Contractor Qualified Professional
Credit
Comment
4.4.1 - Occupant Door (home to garage)

Weatherstripping

Weatherstripping was damaged around the perimeter of the door that separates the garage from the home. Weatherstripping is required to maintain adequate fire-separation. Adding adequate weatherstripping is recommended.

Contractor Qualified Professional

5 - Electrical

IN L NP D
5.1 Service Entrance Conductors X
5.2 Panels / Breakers / Grounding X X
5.3 Branch Wiring Circuits X
5.4 GFCI / AFCI Protection X X
5.5 Fixtures / Switches / Receptacles X X
5.6 Smoke Alarms / CO Detectors X X
Panels / Breakers / Grounding: Panel Type
Circuit Breaker
Panels / Breakers / Grounding: Panel Manufacturer
Westinghouse
Panels / Breakers / Grounding: Panel Capacity
125 AMP
Branch Wiring Circuits: Material
Copper
Branch Wiring Circuits: Type
NM Cable
GFCI / AFCI Protection: GFCI Locations
Exterior, Garage, Kitchen, Bathroom
GFCI / AFCI Protection: AFCI Locations
None
Smoke Alarms / CO Detectors: Smoke Alarm Locations
Hall Leading to Bedroom, Each Story
Smoke Alarms / CO Detectors: Carbon Monoxide Detector Locations
Hall Leading to Bedroom, Each Story, Outside Bedrooms
Service Entrance Conductors: Electrical Service Conductors
Below Ground
Panels / Breakers / Grounding: Sub Panel Location
Bedroom 1
Smoke Alarms / CO Detectors: Smoke and CO: Not Tested

We check for the presence and location of smoke alarms and carbon monoxide detectors during the inspection but do not activate their "test" buttons. It is recommended that all smoke alarms and carbon monoxide detectors have their batteries replaced and are tested upon moving into the home. Semi-annual testing of the alarms/detectors is recommended.

The inspection of the electrical system includes the service drop through the main panel; subpanels including feeders; branch circuits, connected devices, and lighting fixtures.

The inspector will: Describe in the report the type of primary service, whether overhead or underground, voltage, amperage, over-current protection devices (fuses or breakers) and the type of branch wiring used. Report; The existence of a connected service-grounding conductor and service-grounding electrode when it can be determined; When no connection to a service grounding electrode can be confirmed. Inspect the main and branch circuit conductors for proper over-current protection and condition by visual observation after removal of the readily accessible main and sub-electric panel cover(s). Report, if present, solid conductor aluminum branch circuits. Include a statement in the report that solid conductor aluminum wiring may be hazardous and a licensed electrician should inspect the system to ensure it's safe. Verify; The operation of a representative number of accessible switches, receptacles, and light fixtures; The grounding and polarity of a representative number of receptacles (particularly in close proximity to plumbing fixtures or at the exterior); Ground fault circuit interrupter (GFCI) protection and arc-fault circuit interrupter (AFCI) protection where required; Report the location of any inoperative or missing GFCI and/or AFCI devices when they are recommended by industry standards; Advise clients that homes without ground fault protection should have GFCI devices installed where recommended by industry standards; Report on any circuit breaker panel or subpanel known within the home inspection profession to have safety concerns. Describe any deficiencies of these systems or components.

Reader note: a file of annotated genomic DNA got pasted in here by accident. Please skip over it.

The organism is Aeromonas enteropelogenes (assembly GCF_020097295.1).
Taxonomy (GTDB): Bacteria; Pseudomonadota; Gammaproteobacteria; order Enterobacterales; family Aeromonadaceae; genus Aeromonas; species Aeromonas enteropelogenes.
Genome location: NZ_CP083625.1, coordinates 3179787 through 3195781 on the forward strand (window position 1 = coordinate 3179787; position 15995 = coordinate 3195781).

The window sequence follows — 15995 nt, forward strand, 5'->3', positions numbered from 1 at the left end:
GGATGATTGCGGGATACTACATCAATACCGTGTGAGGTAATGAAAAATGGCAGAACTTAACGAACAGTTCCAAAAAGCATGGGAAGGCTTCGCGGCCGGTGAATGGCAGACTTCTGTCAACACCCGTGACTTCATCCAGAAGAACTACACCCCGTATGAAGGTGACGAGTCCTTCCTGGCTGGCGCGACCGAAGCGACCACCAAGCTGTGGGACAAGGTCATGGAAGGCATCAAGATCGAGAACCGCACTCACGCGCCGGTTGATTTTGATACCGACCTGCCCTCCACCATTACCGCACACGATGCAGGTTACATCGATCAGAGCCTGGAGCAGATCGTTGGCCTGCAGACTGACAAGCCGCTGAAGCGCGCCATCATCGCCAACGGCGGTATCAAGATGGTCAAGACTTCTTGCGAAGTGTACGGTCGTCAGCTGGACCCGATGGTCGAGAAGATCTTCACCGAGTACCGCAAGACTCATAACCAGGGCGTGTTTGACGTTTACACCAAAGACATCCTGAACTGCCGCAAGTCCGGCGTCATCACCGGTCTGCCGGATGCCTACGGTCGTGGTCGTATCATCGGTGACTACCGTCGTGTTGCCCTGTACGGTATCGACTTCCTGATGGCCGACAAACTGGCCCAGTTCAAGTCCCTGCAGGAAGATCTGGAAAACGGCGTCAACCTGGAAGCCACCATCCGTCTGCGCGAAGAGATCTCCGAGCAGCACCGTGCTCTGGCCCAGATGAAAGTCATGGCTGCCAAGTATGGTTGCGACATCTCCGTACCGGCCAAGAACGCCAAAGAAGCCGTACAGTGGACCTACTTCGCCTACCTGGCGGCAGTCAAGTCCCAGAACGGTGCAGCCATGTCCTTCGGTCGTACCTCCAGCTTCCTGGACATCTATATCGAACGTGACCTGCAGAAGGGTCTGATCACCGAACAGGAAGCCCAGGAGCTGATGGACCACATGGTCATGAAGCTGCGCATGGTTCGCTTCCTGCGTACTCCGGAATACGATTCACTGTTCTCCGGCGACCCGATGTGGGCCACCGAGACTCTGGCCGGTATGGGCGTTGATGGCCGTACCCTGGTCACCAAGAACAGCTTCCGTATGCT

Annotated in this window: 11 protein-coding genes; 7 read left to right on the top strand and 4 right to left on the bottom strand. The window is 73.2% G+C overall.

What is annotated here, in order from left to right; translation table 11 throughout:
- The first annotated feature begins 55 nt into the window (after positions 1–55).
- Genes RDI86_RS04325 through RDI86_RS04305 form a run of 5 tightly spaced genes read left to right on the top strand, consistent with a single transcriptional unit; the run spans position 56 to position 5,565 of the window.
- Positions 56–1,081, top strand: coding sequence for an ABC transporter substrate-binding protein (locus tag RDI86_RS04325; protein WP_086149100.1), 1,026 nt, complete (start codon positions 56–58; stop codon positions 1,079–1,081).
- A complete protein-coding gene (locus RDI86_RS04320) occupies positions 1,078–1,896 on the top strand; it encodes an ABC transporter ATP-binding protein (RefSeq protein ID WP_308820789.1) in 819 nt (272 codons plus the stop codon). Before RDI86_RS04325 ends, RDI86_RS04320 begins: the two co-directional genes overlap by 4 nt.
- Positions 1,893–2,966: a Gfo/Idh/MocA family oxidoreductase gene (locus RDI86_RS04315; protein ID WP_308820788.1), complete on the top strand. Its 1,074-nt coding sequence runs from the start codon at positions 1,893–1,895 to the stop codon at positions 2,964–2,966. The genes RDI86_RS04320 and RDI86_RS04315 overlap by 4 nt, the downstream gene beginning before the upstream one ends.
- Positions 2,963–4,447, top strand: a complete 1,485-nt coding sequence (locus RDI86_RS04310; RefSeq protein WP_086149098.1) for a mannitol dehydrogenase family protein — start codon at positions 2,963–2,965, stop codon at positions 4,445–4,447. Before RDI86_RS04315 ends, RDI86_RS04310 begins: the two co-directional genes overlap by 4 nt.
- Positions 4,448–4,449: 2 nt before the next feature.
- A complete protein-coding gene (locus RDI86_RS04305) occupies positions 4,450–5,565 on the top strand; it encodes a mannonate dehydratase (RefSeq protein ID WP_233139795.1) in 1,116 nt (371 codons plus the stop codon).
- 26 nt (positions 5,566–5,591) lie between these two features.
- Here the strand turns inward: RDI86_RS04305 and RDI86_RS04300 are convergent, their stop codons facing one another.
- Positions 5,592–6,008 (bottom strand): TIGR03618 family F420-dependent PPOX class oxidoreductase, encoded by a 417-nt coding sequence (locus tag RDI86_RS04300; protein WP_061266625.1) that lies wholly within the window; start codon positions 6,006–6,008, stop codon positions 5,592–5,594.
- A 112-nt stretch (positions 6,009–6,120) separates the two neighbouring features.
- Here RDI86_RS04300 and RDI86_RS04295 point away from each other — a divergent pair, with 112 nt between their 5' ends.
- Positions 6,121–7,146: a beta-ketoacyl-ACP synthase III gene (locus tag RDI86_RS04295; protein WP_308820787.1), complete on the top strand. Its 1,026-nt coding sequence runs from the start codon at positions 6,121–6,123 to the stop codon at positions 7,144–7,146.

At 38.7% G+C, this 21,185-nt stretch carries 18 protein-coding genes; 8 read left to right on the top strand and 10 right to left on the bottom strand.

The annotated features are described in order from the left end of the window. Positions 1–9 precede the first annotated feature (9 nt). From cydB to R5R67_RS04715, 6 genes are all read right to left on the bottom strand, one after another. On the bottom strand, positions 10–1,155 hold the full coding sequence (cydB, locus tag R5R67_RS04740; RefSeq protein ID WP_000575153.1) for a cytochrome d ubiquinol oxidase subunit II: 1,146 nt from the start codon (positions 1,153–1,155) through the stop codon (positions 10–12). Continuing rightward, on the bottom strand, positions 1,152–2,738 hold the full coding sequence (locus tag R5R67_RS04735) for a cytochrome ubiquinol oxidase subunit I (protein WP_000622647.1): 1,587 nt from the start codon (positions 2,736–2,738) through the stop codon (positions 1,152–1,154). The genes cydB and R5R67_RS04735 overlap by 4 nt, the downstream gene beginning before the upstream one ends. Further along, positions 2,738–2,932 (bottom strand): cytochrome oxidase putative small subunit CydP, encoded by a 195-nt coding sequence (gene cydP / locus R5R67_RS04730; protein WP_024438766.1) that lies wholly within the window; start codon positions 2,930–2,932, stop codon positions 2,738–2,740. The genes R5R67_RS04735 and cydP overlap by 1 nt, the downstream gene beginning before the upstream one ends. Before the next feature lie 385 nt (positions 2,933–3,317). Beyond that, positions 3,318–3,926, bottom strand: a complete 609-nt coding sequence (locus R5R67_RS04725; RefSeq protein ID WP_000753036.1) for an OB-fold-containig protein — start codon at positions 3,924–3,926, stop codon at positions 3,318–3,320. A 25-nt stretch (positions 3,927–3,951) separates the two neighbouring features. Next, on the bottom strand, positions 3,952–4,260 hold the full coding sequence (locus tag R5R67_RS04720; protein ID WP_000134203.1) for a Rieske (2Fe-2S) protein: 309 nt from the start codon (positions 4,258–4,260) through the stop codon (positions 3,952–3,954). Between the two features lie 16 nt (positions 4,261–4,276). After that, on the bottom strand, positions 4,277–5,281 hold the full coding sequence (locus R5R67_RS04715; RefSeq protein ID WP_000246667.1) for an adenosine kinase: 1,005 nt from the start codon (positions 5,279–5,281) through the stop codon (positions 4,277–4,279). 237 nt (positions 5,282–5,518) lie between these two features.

The inspector is not required to; Insert any tool, probe or testing device into the main or subpanels. Activate electrical systems or branch circuits that are not energized. Operate circuit breakers, service disconnects or remove fuses. Inspect ancillary systems, including but not limited to: Timers, Security systems, Low voltage relays, Smoke/heat detectors, Antennas, Intercoms, Electrical deicing tapes, Lawn sprinkler wiring, Swimming pool or spa wiring, Central vacuum systems, Electrical equipment that's not readily accessible. Dismantle any electrical device or control, except for the removal of the dead front covers from the main service panel and subpanels. Move any objects, furniture, or appliances to gain access to any electrical component. Test every switch, receptacle, and fixture. Remove switch and receptacle cover plates. Verify the continuity of connected service ground(s).